The media, of course, treats the war in Ukraine as if it had no relationship to the three decades of unending war carried out by the United States in the aftermath of the dissolution of the Soviet Union, or the strategy documents drawn up over the past decades to prepare for the transition from the “war on terror” to “great power conflict.”

The second is that the threat of nuclear war, and all that it entails, shall have no impact on the further escalation of the war over Ukraine and the achievement of its ultimate aim: the military defeat of Russia—bringing with it either regime change, the fracturing of the country, or both. The insistence that the US must not be “cowed,” that it must not be “deterred,” means that the possibility of a civilization-ending war will not affect policy in any way.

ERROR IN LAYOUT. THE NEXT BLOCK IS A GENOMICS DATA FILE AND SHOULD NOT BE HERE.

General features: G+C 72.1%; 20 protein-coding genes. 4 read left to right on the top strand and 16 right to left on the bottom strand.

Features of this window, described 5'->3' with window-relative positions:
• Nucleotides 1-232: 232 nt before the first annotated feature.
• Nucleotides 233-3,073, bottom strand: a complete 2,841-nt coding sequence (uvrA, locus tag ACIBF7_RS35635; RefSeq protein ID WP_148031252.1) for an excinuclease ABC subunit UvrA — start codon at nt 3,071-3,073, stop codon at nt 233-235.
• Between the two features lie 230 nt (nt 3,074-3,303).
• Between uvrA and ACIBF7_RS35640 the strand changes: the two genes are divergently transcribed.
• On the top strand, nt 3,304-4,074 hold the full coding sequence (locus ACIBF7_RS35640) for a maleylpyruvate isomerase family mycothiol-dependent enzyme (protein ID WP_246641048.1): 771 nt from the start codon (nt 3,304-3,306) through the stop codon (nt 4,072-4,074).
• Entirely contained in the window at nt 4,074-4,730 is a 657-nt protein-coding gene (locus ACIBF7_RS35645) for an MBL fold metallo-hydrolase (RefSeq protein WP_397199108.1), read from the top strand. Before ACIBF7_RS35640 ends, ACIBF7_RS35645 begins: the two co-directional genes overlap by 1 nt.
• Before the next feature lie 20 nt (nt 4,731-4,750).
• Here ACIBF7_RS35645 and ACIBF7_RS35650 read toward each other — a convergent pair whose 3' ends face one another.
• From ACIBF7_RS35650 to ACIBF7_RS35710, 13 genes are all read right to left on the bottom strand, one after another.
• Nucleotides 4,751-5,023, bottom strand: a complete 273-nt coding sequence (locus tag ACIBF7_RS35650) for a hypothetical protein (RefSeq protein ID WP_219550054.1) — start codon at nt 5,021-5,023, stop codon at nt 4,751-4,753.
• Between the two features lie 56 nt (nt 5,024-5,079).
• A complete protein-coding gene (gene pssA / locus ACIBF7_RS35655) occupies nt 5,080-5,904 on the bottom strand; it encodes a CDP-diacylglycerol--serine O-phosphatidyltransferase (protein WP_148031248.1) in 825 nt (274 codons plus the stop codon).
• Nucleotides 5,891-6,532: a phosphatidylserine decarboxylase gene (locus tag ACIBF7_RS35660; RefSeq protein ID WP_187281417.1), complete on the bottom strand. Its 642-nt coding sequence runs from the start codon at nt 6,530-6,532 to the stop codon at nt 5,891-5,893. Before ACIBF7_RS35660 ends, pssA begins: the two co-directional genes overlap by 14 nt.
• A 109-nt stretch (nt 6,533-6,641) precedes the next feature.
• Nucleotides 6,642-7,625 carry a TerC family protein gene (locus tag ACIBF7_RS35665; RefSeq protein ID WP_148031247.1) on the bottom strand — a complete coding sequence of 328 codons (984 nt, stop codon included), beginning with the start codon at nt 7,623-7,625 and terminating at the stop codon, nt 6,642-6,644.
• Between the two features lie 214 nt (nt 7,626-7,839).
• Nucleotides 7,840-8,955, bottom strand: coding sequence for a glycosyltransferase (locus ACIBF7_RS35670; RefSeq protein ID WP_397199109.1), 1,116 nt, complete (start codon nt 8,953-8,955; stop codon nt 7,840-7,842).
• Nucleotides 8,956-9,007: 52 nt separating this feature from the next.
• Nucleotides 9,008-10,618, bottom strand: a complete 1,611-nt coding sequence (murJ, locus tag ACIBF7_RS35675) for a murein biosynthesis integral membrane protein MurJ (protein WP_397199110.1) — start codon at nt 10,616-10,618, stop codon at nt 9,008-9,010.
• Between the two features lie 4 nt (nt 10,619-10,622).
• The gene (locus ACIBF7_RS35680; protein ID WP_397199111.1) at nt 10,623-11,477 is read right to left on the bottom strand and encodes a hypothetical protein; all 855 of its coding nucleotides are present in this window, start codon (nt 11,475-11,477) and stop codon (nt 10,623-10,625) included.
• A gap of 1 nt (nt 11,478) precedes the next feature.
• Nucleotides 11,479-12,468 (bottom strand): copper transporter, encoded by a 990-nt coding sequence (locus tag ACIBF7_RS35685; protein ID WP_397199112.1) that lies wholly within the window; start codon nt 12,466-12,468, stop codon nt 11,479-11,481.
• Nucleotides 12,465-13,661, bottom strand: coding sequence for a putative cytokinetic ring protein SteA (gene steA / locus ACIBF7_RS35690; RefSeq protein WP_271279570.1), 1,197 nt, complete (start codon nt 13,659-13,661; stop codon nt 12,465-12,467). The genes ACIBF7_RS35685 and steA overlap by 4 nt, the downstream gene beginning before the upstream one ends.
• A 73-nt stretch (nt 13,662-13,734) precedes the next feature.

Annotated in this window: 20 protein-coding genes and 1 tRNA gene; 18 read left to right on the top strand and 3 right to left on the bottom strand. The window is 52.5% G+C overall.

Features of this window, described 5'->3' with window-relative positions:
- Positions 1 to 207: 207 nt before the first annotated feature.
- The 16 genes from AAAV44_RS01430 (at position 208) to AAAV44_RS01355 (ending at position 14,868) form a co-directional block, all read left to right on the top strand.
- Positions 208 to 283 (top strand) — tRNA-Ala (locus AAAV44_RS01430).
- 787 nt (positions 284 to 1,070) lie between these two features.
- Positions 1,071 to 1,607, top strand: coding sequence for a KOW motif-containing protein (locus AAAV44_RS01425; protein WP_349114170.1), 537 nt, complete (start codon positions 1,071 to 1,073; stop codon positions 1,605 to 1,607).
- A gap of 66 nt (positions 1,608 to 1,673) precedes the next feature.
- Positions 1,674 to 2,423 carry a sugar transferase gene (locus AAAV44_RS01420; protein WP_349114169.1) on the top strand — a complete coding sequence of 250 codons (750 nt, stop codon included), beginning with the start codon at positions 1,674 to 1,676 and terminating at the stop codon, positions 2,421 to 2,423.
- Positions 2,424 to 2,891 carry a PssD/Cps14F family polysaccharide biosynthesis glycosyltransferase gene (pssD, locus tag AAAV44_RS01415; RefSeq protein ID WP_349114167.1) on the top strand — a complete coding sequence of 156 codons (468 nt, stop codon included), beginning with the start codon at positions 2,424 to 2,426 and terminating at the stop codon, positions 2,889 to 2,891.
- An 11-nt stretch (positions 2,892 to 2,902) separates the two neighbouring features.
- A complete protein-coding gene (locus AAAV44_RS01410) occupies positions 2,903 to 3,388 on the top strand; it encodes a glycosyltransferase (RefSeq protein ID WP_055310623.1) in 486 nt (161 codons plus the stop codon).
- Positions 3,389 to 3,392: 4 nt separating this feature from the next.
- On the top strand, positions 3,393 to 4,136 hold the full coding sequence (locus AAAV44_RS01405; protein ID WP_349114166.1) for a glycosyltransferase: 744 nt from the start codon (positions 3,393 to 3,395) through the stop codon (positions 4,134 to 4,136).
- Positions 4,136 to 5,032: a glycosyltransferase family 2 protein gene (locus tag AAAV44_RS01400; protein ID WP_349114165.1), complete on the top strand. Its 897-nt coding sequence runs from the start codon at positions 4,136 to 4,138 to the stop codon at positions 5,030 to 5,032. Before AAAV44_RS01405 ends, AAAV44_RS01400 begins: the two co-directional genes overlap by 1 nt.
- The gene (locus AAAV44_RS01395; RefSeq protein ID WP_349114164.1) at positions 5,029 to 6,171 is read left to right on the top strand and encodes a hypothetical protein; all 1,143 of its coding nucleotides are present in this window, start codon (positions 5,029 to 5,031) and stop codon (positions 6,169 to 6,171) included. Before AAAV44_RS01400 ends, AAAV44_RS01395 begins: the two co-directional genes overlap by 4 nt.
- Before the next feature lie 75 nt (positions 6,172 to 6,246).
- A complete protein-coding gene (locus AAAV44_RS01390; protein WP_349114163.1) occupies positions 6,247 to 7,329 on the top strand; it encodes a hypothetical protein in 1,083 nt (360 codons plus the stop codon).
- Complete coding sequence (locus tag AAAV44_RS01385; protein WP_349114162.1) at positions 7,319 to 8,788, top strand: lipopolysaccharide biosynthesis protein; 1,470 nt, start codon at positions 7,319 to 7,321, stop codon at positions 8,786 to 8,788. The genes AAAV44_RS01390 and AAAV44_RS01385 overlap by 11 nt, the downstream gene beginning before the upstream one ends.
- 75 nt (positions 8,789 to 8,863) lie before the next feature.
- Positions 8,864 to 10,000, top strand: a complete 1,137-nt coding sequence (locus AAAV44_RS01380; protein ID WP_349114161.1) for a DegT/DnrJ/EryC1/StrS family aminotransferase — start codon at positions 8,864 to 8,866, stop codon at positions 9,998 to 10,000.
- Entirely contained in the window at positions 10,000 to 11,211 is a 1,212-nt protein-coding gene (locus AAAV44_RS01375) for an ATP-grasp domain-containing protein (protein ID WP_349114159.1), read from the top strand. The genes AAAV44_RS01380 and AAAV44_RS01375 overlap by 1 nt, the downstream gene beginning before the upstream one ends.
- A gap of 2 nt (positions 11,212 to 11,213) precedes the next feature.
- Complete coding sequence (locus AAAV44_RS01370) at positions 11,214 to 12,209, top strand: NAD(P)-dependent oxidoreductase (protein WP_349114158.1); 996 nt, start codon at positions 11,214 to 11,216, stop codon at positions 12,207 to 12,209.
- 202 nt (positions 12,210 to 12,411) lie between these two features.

There are two interrelated factors fueling the war frenzy of the ruling class. There is, first of all, the geopolitical ambitions of American imperialism. We noted at the time of the Iraq War in 1990‒91, on the eve of the dissolution of the Soviet Union, that the invasion marked the beginning of the imperialist redivision of the world. “The end of the postwar era means the end of the postcolonial era,” Comrade David North wrote in a statement in August of 1990. “As it proclaims the ‘failure of socialism,’ the imperialist bourgeoisie, in deeds if not yet in words, proclaims the failure of independence.”

The logic of the US drive for global hegemony, as Comrade North noted in the introduction to A Quarter Century of War more than six years ago, “extends beyond the neocolonial operations in the Middle East and Africa. The ongoing regional wars are component elements of the rapidly escalating confrontation of the United States with Russia and China.” Indeed, the conflict with Russia over Ukraine is combined, as the resolution before this Congress notes, with ever more bellicose threats against China, with the full support of the Labor Party government in Australia. Indeed, as explained in the report on your resolution on war today, China is seen as the major threat, with the war against Russia seen as a necessary precursor—and this was at the center of the Democrats’ opposition to Trump—to war with China.